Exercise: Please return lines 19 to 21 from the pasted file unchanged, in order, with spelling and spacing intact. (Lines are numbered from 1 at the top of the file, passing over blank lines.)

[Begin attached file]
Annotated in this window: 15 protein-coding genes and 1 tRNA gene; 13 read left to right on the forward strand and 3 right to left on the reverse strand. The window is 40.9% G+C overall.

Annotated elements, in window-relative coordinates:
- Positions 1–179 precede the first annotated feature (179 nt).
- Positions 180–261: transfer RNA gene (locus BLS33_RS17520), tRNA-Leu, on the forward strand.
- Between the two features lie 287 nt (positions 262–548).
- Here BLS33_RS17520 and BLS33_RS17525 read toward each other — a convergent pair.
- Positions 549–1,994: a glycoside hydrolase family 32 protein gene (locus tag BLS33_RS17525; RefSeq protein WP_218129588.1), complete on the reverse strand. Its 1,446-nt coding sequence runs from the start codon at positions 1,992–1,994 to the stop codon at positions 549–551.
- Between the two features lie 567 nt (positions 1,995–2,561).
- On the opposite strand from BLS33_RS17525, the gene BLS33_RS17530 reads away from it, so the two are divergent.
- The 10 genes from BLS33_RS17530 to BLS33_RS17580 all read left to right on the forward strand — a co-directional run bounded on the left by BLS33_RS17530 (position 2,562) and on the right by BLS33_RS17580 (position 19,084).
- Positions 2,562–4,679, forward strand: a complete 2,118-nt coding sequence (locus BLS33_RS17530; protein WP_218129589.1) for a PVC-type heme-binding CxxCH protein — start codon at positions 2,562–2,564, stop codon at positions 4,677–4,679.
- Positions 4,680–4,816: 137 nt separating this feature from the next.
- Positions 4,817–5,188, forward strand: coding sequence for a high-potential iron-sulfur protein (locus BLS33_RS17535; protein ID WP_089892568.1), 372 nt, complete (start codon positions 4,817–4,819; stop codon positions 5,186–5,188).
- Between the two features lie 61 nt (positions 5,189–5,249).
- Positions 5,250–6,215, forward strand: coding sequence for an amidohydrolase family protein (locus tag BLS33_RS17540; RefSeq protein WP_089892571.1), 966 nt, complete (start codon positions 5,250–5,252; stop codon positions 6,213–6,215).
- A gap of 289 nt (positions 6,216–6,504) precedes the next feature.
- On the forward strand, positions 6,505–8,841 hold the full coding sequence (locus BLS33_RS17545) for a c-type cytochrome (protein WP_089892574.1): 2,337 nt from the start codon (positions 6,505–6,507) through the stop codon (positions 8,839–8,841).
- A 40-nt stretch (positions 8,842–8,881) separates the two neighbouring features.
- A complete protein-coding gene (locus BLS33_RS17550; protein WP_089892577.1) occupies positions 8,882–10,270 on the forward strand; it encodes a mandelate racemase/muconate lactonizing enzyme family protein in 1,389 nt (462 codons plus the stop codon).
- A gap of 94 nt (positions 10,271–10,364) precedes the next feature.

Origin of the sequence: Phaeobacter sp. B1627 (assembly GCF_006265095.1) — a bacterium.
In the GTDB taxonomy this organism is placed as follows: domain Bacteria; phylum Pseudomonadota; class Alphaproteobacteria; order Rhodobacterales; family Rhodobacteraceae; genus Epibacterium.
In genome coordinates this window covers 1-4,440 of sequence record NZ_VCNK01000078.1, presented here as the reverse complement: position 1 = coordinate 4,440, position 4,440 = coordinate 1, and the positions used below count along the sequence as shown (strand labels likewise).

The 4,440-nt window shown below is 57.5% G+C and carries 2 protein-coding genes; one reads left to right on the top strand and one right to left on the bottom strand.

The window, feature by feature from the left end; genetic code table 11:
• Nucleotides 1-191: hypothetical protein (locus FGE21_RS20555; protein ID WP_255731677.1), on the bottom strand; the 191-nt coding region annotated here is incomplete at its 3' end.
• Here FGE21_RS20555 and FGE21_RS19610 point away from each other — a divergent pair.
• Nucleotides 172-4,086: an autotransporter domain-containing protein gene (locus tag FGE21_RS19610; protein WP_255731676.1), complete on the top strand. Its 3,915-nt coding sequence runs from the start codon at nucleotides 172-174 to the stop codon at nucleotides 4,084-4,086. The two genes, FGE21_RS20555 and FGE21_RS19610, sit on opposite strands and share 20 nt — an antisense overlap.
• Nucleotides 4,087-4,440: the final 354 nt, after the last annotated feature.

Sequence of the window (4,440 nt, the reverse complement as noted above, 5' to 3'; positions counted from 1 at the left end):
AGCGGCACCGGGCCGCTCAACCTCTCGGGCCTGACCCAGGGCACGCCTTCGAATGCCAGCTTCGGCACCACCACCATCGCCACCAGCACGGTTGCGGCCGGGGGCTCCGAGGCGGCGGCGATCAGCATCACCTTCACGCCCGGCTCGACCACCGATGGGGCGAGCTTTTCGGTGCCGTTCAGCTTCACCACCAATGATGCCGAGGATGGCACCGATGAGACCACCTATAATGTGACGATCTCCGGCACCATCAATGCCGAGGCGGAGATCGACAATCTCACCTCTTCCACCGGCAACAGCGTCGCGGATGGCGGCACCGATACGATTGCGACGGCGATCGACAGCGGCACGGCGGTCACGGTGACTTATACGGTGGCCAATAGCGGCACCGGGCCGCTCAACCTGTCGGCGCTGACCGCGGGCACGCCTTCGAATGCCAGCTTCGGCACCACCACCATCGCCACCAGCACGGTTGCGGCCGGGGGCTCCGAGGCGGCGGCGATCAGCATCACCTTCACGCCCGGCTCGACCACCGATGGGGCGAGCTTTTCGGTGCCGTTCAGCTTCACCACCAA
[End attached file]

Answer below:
- A complete protein-coding gene (locus BLS33_RS17550; protein WP_089892577.1) occupies positions 8,882–10,270 on the forward strand; it encodes a mandelate racemase/muconate lactonizing enzyme family protein in 1,389 nt (462 codons plus the stop codon).
- A gap of 94 nt (positions 10,271–10,364) precedes the next feature.

Origin of the sequence: Phaeobacter sp. B1627 (assembly GCF_006265095.1) — a bacterium.